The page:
Women have various reasons for not networking. One of the most common reasons is not knowing how to develop a strategy for their networking efforts. Without a clear strategy for networking your efforts will not be effective or efficient. Without a clear strategy for networking you will waste valuable time with no real results. And honestly, it’s quite exhausting to network without a strategy. Which is why women give up on it as a method by which to grow their business or themselves professionally.
I’ve developed four easy steps to creating a kick butt networking strategy that will keep you from wasting time and, instead, start building momentum with your efforts. These steps can be implemented for every event that you attend.
- Identify the networking event
To identify the proper networking event to attend, you must understand what you want to accomplish. This piece is critical because to be strategic in your approach you must understand what you want to do through networking.
There are a lot of things that can be accomplished. Here are just a few:
- A way to meet someone specific
- An opportunity to help a current or prospective client
- A way to connect with like-minded people
- An opportunity to meet and start building relationships with prospective customers
- A way to seek out speaking opportunities/opportunities to show expertise
- An opportunity to meet mentors
- An opportunity to meet “fire starters” to boost your social media campaigns
Whether you have one goal or many, knowing what you want to accomplish is an important first step to identifying which event(s) will support your efforts. And understanding that not every event will help you accomplish everything is important to remember as well.
When you identify which networking event(s) you will attend, start by selecting the event that most closely aligns with your top networking priority or one that addresses an immediate need for your business or career.
Being selective by attending only those that promote your objectives will keep you from wasting time at events that do nothing to advance your goals.
- Determine your desired outcome
Step 2 is to determine your desired outcome for this specific event, not for networking in general. As you take a look at this upcoming event what would be the best possible outcome or make you come away feeling it was a good use of your time? Then determine what an “okay” outcome would look like. Essentially, what would be an outcome, other than your best case scenario, that would make the event worthwhile and even encourage you to keep attending? And finally, what outcome would make you eliminate this activity from your list of networking opportunities?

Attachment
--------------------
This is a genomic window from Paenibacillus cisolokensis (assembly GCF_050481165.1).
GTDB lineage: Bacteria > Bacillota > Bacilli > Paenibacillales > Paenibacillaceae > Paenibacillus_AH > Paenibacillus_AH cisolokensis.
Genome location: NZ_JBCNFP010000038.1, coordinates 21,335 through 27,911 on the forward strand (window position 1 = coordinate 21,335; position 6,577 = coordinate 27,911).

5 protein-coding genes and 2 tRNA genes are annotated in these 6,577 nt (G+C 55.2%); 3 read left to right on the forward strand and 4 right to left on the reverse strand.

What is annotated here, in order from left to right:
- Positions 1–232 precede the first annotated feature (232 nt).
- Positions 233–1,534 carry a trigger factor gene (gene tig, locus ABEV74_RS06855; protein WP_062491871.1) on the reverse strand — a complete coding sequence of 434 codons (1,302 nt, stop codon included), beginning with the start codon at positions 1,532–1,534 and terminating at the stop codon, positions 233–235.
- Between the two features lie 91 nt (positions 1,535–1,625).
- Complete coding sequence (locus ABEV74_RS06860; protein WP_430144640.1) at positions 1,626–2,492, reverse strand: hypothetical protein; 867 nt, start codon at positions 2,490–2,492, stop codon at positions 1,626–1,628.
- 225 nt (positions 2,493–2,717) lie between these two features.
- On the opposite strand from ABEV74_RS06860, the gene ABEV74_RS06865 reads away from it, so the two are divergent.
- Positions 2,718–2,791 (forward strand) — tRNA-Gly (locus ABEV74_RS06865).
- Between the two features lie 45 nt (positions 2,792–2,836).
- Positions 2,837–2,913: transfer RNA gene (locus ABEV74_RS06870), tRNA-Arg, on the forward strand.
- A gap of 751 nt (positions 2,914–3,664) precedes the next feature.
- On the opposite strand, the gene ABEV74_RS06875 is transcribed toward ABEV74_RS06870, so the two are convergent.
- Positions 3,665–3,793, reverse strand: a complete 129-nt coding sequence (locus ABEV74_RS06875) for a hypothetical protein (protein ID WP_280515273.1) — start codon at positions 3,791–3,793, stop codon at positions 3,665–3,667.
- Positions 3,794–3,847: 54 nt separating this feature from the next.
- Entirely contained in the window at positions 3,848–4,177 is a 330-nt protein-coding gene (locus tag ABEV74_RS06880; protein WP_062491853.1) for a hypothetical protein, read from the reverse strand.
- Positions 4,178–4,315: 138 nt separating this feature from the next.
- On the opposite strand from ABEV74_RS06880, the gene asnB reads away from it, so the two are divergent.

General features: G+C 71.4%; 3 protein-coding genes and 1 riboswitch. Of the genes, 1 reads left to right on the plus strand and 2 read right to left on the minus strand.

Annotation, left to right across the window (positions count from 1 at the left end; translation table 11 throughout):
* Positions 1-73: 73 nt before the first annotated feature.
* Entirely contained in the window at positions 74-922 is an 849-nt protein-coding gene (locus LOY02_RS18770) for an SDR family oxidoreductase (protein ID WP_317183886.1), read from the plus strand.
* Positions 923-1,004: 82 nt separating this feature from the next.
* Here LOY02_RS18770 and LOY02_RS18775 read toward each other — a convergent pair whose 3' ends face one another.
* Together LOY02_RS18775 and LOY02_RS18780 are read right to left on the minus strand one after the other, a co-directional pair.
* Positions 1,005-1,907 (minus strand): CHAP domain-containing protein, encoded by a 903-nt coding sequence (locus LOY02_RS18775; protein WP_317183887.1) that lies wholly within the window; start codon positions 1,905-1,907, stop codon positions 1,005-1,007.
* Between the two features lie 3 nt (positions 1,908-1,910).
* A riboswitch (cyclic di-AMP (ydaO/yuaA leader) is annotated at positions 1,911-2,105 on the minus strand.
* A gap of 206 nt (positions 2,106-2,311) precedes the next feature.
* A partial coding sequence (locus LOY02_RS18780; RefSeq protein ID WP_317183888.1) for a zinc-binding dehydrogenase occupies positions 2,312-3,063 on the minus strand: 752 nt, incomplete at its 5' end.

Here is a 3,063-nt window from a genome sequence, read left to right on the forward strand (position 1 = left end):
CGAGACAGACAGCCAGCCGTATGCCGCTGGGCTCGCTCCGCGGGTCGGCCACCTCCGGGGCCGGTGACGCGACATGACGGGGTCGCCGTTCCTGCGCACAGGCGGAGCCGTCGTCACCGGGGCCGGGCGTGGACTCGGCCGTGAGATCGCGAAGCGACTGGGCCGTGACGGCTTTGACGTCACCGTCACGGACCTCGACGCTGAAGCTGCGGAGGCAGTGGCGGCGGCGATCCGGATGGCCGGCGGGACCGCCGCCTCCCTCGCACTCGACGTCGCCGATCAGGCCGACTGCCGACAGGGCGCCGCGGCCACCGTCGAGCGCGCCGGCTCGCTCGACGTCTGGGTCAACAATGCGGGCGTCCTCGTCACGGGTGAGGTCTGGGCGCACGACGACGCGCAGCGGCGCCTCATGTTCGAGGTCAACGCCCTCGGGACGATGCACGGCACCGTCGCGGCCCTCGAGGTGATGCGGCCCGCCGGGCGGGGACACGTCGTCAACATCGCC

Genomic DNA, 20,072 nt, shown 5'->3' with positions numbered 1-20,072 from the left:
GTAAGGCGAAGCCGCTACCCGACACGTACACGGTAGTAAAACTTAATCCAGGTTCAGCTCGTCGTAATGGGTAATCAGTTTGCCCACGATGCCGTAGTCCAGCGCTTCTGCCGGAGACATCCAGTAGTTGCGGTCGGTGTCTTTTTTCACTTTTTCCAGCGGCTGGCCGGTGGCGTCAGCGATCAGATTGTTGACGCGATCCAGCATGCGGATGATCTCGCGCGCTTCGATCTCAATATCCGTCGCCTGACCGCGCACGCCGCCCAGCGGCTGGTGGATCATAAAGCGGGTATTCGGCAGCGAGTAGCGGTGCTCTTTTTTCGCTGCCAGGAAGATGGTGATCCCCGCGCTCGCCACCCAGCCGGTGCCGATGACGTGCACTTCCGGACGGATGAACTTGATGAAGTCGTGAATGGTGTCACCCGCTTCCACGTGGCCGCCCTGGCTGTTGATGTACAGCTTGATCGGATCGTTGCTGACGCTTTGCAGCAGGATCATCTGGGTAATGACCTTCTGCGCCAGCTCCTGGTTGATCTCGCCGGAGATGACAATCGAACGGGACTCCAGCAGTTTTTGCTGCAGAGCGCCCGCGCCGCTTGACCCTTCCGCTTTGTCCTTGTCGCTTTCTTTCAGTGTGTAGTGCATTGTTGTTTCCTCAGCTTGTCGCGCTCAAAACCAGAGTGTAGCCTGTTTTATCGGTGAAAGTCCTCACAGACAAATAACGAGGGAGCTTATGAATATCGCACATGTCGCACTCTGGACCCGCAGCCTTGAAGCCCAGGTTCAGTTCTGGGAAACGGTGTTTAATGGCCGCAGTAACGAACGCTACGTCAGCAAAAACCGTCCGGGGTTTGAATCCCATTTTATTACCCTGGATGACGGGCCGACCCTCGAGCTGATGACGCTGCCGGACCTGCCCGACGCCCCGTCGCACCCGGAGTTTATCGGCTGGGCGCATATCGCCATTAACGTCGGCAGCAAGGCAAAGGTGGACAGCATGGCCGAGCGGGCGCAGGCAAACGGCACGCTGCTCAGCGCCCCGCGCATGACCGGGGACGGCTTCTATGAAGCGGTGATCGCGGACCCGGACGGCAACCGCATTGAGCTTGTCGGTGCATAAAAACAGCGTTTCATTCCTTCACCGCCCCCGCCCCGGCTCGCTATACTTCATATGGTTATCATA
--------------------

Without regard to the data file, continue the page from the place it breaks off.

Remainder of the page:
Rarely do women put thought into an event this way. But time is a scarce commodity with all the roles we juggle. We can’t afford to waste time on events that don’t produce the desired outcome we want. Without knowing your desired outcomes there is no way to evaluate the effectiveness of the opportunity within your strategy.
- Conduct research
The third step is to conduct research on the event you have chosen to attend. It is so important to do some research up front. I know this is completely different than you have probably ever been taught before. Not because the general school of thought is anti-research but because most people do not put this much effort into a networking event. It’s much easier to just show up. But that’s what separates those who network just to network and those who network to build long lasting, mutually beneficial relationships.
Here are some areas to focus:
- Research who will be in attendance
See if you can determine who is going if at all possible. You can do this by asking the event organizer if they would be willing to share that information or ask them if a specific person that you’ve been looking to connect with has registered. Another way is to look at the list of people who have selected the “interested” or “attending” button if the event was posted on Facebook. You can also look through the comments on Facebook to see if anyone has said they are going.
- Learn a little about a few proposed attendees who interest you
Learn a little about some of the people in attendance – specifically ones you are interested in meeting if you aren’t familiar with their details. Find out where they work and a little about what their company does. This makes it much easier to strike up a conversation with them at the event.
- Research the event
Spend some time learning about the association or the group hosting the event. What is the history of the association or organization? If they have officers – who are they so that you can introduce yourself to them. Depending upon your goal for the event, these people can be helpful to you. They can also help point you in the right direction and make suggestions on attendees they think you should introduce yourself to.
And, finally, Step 4 is to prepare for the event. Start to prepare some questions and talking points for the people you have researched. Also craft some questions that help you reach your desired outcome as well as some icebreaker questions to get conversations started.
Following this 4 step process to creating a networking event strategy will make a big difference in how you approach networking opportunities and how much you get out of them. No one has time to just attend events. Developing a logical strategy that supports your goals for networking will give you the focus you need to kick butt with your networking efforts.